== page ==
This is a clinically based course that provides teaching candidates with a common language to talk about teaching and clear, concrete levels of performance for teaching candidates to use in reflecting upon the work of the classroom teacher. These components of professional practice are based on Praxis III and are aligned with INTASC and the National Board for Professional Teaching Standards. This course will provide a bridge between theories of teaching and current practice by place teaching candidates in a weekly, supervised experience. This course must be taken with SEU 343 Principles of Teaching Clinical Lab.

  • SEU 343 - Principles of Teaching Clinical Lab
    • 3 credits, Undergraduate
    • Prerequisites: COE students with Candidacy only

    This clinical experience meets the PDE requirements to extend field experiences prior to the student teaching assignment. Teacher candidates will be assigned to a high school in their certification area. This course must be taken with SEU 342 Principles of Teaching.

  • SEU 390 - Clinical Experience and Practicum: Secondary I
    • 6 credits, Undergraduate
    • Prerequisites: COE students with Candidacy only

    Both SEU 390 & SEU 391 are segments of a single course which provides two full-time classroom experiences comprising an entire semester. Opportunities are provided for observation and participation in all activities related to teaching on the secondary level. The practicum, concurrent with student teaching, is a clearing house for the selection, organization, and presentation of proposed units, lessons, or activities. In addition, it provides an opportunity for the discussion of problems that arise in the classroom. Students organize units of instruction and present them for evaluation by the group. Juniors are encouraged wherever feasible to participate in the practicum.

  • SEU 391 - Clinical Experience and Practicum: Secondary II
    • 6 credits, Undergraduate
    • Prerequisites: COE students with Candidacy only

    Both SEU 390 & SEU 391 are segments of a single course which provides two full-time classroom experiences comprising an entire semester. Opportunities are provided for observation and participation in all activities related to teaching on the secondary level. The practicum, concurrent with student teaching, is a clearing house for the selection, organization, and presentation of proposed units, lessons, or activities. In addition, it provides an opportunity for the discussion of problems that arise in the classroom. Students organize units of instruction and present them for evaluation by the group. Juniors are encouraged wherever feasible to participate in the practicum.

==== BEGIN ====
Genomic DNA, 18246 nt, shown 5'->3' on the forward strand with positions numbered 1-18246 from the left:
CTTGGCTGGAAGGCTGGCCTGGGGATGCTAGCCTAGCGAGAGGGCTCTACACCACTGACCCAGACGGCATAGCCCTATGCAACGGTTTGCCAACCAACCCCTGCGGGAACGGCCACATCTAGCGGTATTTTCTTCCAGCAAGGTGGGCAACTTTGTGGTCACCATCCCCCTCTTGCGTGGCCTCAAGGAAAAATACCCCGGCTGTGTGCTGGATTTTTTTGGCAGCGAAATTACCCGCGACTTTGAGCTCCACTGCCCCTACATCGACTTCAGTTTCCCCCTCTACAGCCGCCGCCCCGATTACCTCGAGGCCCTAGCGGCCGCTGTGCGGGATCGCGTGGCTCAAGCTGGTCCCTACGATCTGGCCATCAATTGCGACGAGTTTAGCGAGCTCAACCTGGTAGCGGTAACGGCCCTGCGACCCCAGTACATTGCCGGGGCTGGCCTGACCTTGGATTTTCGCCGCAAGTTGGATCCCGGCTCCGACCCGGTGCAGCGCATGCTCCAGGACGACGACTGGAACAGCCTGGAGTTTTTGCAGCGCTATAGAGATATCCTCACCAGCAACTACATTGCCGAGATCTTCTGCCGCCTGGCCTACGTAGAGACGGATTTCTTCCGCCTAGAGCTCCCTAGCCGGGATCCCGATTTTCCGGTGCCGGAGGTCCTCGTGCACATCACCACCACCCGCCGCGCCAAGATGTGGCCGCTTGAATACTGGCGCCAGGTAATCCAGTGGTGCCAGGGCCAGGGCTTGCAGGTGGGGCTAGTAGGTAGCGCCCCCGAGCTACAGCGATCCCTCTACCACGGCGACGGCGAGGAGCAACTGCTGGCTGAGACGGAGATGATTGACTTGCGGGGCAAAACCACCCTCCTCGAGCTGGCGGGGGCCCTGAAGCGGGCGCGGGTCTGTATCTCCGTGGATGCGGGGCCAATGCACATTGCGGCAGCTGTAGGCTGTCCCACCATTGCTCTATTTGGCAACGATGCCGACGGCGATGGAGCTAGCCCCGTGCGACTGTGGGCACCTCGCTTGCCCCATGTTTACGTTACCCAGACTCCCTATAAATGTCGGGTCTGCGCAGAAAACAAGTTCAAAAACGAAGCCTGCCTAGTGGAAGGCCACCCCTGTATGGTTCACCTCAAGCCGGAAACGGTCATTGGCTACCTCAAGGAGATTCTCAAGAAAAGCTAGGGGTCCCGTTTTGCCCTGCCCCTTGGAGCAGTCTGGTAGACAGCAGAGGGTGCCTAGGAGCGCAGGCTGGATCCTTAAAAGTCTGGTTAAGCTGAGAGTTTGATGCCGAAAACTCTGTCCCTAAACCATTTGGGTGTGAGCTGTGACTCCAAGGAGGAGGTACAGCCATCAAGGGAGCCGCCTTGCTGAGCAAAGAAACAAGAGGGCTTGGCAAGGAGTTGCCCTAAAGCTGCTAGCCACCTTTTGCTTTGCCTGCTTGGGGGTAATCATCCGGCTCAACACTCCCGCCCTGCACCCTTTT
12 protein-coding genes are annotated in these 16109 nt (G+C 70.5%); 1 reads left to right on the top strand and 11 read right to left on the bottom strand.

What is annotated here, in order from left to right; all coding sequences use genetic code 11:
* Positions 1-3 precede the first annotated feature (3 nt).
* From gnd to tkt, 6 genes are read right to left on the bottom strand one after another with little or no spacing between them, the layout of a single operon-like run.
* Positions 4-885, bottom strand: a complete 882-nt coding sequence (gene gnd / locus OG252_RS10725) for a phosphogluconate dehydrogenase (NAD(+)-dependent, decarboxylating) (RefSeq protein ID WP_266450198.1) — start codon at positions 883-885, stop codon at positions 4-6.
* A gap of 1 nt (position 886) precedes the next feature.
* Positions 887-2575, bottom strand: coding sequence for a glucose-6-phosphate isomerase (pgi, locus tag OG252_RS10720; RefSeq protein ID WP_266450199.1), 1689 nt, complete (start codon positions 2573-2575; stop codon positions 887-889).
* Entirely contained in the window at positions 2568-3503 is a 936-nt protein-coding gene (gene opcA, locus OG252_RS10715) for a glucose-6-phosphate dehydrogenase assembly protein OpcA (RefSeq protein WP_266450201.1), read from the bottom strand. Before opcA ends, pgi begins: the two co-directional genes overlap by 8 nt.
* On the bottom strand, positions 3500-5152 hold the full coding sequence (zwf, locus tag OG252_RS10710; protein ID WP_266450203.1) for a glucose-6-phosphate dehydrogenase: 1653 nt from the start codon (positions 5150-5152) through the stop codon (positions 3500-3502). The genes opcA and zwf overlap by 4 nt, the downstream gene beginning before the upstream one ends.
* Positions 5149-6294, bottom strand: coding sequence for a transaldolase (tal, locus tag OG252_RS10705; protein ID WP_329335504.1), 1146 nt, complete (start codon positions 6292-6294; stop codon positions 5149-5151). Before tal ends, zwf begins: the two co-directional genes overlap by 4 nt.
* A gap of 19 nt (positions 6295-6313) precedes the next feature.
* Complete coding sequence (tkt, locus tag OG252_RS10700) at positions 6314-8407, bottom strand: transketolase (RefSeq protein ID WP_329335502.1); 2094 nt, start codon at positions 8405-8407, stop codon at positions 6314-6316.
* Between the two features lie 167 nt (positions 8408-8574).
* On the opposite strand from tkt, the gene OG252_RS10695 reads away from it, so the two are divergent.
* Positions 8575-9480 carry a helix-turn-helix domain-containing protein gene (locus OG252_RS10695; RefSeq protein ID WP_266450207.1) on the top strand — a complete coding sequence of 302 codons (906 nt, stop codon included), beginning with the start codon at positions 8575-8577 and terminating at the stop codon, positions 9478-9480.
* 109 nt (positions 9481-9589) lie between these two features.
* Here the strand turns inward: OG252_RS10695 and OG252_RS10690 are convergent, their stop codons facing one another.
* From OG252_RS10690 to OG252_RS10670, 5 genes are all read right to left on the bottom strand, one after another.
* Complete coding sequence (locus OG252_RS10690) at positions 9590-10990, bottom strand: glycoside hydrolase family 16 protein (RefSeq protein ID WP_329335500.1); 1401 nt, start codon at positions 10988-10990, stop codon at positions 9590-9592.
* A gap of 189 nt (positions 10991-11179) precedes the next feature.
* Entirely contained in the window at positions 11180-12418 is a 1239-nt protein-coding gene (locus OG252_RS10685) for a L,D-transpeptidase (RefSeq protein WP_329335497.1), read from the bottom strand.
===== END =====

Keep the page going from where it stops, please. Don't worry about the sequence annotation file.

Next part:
• SEU 410WI - Science Instructional Methods for Middle & HS *
    • 3 credits, Undergraduate & Graduate
    • Undergraduate Prerequisites: SEU 342, Candidacy or permission of instructor
    • Graduate Prerequisites: COE students only

    This course is a graduate level instructional methodology course designed to meet the needs of the graduate and post-baccalaureate student seeking certification in middle level and high school level science. It is a comprehensive science methodology course for students in the College of Education. The basic philosophy of this course is to adapt constructivist methodology to science education. The infusion of Internet technology coupled with the National and Pennsylvania Standards in Science Education will call upon students to formulate instructional strategies that are both relevant and grade level appropriate. This graduate course will meet PA State CETP guidelines.

  • SEU 420 - Education Theory and Practice *
    • 3 credits, Undergraduate & Graduate


    This course is designed for post-baccalaureate teaching candidates who have already passed the Praxis II in their content area. This course will provide the preservice middle and high school teachers with strategies necessary to promote effective, creative, and scholarly middle and high school instruction. Major emphasis will be placed on providing the necessary background to develop courses, instructional units, and lessons. Instructional activities will be aimed at promoting the subject literacy of their students. Teaching candidates will gain insights into methods of effective communication and interaction with students, utilization of technology for laboratory research and reference, and methods of evaluating student achievement. Process skills as well as content will be strongly emphasized.

  • SEU 422 - World Language Instructional Methods for Middle and High School *
    • 3 credits, Undergraduate & Graduate
    • Undergraduate prerequisites: SEU 342, Candidacy or permission of instructor

    This course is an undergraduate and graduate level instructional methodology
    course designed to meet the needs of teacher candidates in the undergraduate
    Secondary Education program and Secondary Education Master's program seeking certification in K-12 Spanish and German. This course focuses on the theories, methods, techniques, strategies, materials, technology, and assessment procedures that align with the standards put forth by the American Council for Teachers of Foreign Languages. Students will learn how to plan effective lessons and thematic units, implementing the national standards for world language instruction for planning, instruction and assessment. The teacher candidates will also adhere to the ACTFL recommendation that lessons are taught in the target language. In addition to completing written assignments, students will teach sample lessons to their peers and perform twenty hours of observation in the field.

  • SEU 425 - English Instructional Methods for Middle and High School *
    • 3 credits, Undergraduate & Graduate
    • Undergraduate Prerequisites: SEU 342, Candidacy or permission of instructor
    • Graduate Prerequisites: COE students only